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I recently finished my Masters in Mathematics, more incline to analysis and algebra.

I do not know if I should blame my school for laying a poor foundation in statistics or I should blame myself for avoiding it completely all the while till date (I have not done any course work on it). I am absolutely zero in Statistics, and presently for a competitive exam I am suppose to write in two months (CSIR-UGC NET Examination), $1/4^{th}$ of the questions are from Stats (Other 3/4th portion includes analysis, algebra and differential equations).

Can someone suggest a good book which like "Schaum's Outline for Linear Algebra" (I found it a good self contained book, with bare minimum facts required for survival for newbies, and I use it to revise what I studied in past) for statistics?

I came to know about "Schaum's Outline of Statistics" and it is priced very high here in India, and I don't know if it is worth the money. There are other Schaum's Outline books as well for statistics but I do not know which one to buy. I did go through similar posts and checked out the suggestions there, but they are proper complete text books.

Can someone suggest some good book(s) for statistics, starting from zero, concise with material up to Masters (or at least undergraduate) syllabus?

Thanks in advance.

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  • $\begingroup$ I feel like Shaum's is a bit too easy for someone with a Masters degree and background in analysis and algebra. $\endgroup$ – JessicaK Apr 16 '15 at 15:31
  • $\begingroup$ @JessicaK, any other suggestions? I have done not even single course on probability-statistics, and do not even know the basics! $\endgroup$ – Jesse P Francis Apr 16 '15 at 15:39
  • $\begingroup$ Just for the record, it seems that students in mathematics do not need to write the statistics portion of the exam. See csirhrdg.res.in/mcs_ma_sylbs.pdf $\endgroup$ – Bib Apr 16 '15 at 15:52
  • $\begingroup$ Not Schaum, but a very good stats book is "Introduction to Probability Theory and Statistical Inference" by Harold J. Larson if you can get it (library maybe). Excellent if you know no stats. $\endgroup$ – Paul Apr 16 '15 at 15:56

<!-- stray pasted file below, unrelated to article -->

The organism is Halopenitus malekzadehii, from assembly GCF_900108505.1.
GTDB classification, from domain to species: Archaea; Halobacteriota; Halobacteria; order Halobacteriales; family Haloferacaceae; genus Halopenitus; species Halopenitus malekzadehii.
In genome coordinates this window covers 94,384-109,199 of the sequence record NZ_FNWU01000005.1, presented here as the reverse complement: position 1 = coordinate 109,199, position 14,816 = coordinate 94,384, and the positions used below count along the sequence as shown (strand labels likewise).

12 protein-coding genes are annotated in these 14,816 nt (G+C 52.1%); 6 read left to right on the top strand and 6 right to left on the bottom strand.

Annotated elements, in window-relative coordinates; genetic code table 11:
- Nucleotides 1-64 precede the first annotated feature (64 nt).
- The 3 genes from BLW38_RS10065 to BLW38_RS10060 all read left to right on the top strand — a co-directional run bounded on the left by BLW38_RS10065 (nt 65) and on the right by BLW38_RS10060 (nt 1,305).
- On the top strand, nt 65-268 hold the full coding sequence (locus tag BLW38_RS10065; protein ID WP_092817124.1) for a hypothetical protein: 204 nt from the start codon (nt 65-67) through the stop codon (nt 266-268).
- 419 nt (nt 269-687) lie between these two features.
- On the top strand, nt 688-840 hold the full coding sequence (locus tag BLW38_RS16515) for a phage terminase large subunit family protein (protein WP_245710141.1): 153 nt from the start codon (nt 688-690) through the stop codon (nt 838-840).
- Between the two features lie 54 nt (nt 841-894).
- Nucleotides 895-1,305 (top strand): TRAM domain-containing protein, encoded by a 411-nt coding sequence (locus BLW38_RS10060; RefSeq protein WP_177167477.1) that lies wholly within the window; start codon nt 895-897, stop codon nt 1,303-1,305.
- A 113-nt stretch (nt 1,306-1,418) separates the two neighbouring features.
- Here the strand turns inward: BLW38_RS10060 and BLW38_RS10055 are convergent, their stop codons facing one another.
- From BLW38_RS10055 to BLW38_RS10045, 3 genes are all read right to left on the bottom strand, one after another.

• $\begingroup$ @Bib, true that, its more like saying, though "not required", even if you answer a question there correctly, you get marks for it! You can't rely completely on other sections, hardness and topic in focus in each unit varies unpredictably! Its better to be equipped mainly for Unit 1,2 and 3, but won't hurt to have a little knowledge in Unit 4! $\endgroup$ – Jesse P Francis Apr 16 '15 at 18:11
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For a book which contains lots of information with respect to probability and statistics, try Probability and Statistical Inference by Hogg and Tanis. I'm not sure how its price is in India, but it contains loads of information on multifarious topics, as well as no shortage of exercises. I used it for two classes in probability and statistics, and found it quite handy, so I think it is a fine starting point. If I remember correctly, it's also suggested in the syllabus for the actuarial exam in probability in the USA.

On other, more specialized topics that I saw in your syllabus, I'm not too sure. It seems like one could study an entire degree (or more!) on the material mentioned.

In particular, if you're interested in surveys and sampling, Statistics Canada has suggested reading for its candidates for employment in mathematical statistics positions. http://www.statcan.gc.ca/employment-emploi/recruit-recrue/ma/readings-lectures-eng.htm

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  • $\begingroup$ thank you! :) Will definitely check it out! $\endgroup$ – Jesse P Francis Apr 17 '15 at 5:07

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